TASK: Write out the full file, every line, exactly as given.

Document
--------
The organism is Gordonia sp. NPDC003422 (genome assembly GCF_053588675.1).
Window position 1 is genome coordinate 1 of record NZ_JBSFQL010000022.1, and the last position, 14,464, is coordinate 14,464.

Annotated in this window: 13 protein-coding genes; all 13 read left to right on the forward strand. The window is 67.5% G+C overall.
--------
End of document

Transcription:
The organism is Gordonia sp. NPDC003422 (genome assembly GCF_053588675.1).
Window position 1 is genome coordinate 1 of record NZ_JBSFQL010000022.1, and the last position, 14,464, is coordinate 14,464.

Annotated in this window: 13 protein-coding genes; all 13 read left to right on the forward strand. The window is 67.5% G+C overall.